Wings sign league’s reigning MVP Geison Moura
MISL star Geison should boost Wichita’s attack.
10/02/2012 6:23 PM
10/02/2012 6:23 PM
Just as important as the Wings signing reigning Major Indoor Soccer League MVP Geison Moura is getting him away from their top rival, Missouri.
Moura did damage against every MISL team last season, when he notched a league-leading 90 points. But the 26-year-old midfielder was particularly tough against the Wings, scoring a goal in each of six meetings and totaling 25 points.
Missouri went 4-2 against the Wings in 2011-12, and three of the Comets’ wins came by three points or less. Poaching Missouri’s best player could help the Wings narrow the difference between themselves and the team that claimed the second and final playoff spot in the Central Division last season.
“No doubt it closes the gap,” Wings coach LeBaron Hollimon said. “We ended the year incredibly defensively, but we couldn’t score goals. We had a hard time putting points on the board. You bring in a guy who blew up the league last year, even if he has half the year he had last year, it’s still going to be good for us because it’s somebody who can put points on the board.”
The Wings, in their inaugural season, scored 78 fewer points than Missouri and 94 fewer than Milwaukee, which won its second straight MISL title after winning the Central. Their defense was more respectable, allowing the fourth-most goals in the seven-team league and faring better than that of Rochester, a playoff team.
Wichita was hampered by injuries and the loss of Chile Farias, their top offseason signing who was kicked off the team in December. That left Jamar Beasley as the team’s only proven scoring threat, and teams treated him as such by defending him heavily and shutting him down.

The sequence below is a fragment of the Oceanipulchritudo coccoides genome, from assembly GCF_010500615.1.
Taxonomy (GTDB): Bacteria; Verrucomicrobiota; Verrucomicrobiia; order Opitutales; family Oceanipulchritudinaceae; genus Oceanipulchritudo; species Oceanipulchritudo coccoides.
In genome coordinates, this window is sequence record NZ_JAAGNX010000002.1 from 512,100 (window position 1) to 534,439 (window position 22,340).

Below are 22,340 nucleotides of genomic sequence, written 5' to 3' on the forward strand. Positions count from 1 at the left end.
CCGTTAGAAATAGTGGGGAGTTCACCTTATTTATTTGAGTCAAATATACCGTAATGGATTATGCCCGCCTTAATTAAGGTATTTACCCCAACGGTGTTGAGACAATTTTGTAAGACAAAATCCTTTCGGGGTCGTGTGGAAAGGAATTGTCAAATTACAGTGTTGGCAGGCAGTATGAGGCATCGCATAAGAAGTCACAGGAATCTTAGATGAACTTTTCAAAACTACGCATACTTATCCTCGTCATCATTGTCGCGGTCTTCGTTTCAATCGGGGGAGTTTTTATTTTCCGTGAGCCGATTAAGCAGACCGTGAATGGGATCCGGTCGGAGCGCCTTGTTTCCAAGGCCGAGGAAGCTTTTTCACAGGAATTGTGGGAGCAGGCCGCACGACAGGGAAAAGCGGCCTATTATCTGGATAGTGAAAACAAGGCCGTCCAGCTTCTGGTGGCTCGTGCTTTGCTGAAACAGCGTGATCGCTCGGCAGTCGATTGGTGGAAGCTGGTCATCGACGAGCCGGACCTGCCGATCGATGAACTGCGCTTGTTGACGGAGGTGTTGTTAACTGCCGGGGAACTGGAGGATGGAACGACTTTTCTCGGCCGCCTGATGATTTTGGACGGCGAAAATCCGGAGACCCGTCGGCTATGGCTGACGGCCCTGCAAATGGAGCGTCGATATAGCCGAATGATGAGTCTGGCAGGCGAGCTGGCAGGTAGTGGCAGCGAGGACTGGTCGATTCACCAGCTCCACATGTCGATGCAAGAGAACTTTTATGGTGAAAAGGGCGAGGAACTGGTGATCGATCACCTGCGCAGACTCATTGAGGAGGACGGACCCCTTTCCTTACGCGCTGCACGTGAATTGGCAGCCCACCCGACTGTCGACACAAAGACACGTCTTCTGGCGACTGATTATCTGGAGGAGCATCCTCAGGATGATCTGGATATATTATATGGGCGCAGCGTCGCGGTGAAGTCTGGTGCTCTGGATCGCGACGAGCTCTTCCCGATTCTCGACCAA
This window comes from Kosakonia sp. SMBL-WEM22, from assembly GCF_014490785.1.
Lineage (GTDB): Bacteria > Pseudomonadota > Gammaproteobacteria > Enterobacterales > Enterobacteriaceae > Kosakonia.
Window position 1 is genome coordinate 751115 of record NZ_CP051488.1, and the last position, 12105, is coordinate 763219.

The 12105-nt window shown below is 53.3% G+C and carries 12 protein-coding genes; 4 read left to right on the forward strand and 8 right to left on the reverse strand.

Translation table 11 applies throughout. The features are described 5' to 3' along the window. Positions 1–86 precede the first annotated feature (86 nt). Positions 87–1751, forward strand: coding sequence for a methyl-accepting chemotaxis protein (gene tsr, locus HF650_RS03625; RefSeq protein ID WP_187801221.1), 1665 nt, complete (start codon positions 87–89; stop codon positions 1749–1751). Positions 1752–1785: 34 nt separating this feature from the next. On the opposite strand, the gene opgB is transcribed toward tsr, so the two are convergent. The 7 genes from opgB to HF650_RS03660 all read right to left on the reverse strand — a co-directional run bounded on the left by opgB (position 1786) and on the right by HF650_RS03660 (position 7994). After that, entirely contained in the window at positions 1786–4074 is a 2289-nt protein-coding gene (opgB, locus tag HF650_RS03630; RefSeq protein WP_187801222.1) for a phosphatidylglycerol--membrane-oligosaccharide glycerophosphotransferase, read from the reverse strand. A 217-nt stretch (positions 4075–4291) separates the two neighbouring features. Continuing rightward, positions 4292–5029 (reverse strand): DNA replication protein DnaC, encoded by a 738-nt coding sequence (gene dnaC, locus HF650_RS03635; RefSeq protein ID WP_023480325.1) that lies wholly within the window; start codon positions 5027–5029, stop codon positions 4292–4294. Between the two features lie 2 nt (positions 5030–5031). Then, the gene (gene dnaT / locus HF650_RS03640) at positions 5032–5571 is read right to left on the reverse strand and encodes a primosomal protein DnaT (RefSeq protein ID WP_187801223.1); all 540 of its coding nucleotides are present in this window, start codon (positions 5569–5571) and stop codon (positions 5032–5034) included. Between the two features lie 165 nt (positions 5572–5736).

Beasley’s struggles enabled players such as Bryan Perez and Kevin Ten Eyck to gain valuable experience as scorers. Adding Moura, ex-Rochester forward Andrew Hoxie and Miguel Ferrer, Norfolk’s leading scorer, to Beasley may solve Wichita’s offensive woes.
“We were holding teams to eight, nine, 10 points but we couldn’t win,” Hollimon said. “We needed some offensive thrust to go with our team defense, and we needed experience. You look at the guys we’ve signed and … we’ve added the two main ingredients I felt we needed to add to compete better.”
Financial terms of the two-year contract were not disclosed by Hollimon or Wings general manager John Blazek, but Hollimon said the team made a more substantial offer than Missouri. Hollimon also said that Moura’s contract does not make him the league’s highest-paid player.
Moura, whose first name is pronounced “Jason,” was under contract with the Comets through August, and though he expressed interest in playing for the Wings, the parties couldn’t make official contact until Sept. 1.
“Our negotiations never really went back-and-forth like that,” Hollimon said. “What we offered seemed to be better than what (Missouri) offered. I don’t think it was from a pure financial standpoint; I’d like to think it was because of the type of team we’re assembling and the program we’re putting in place.”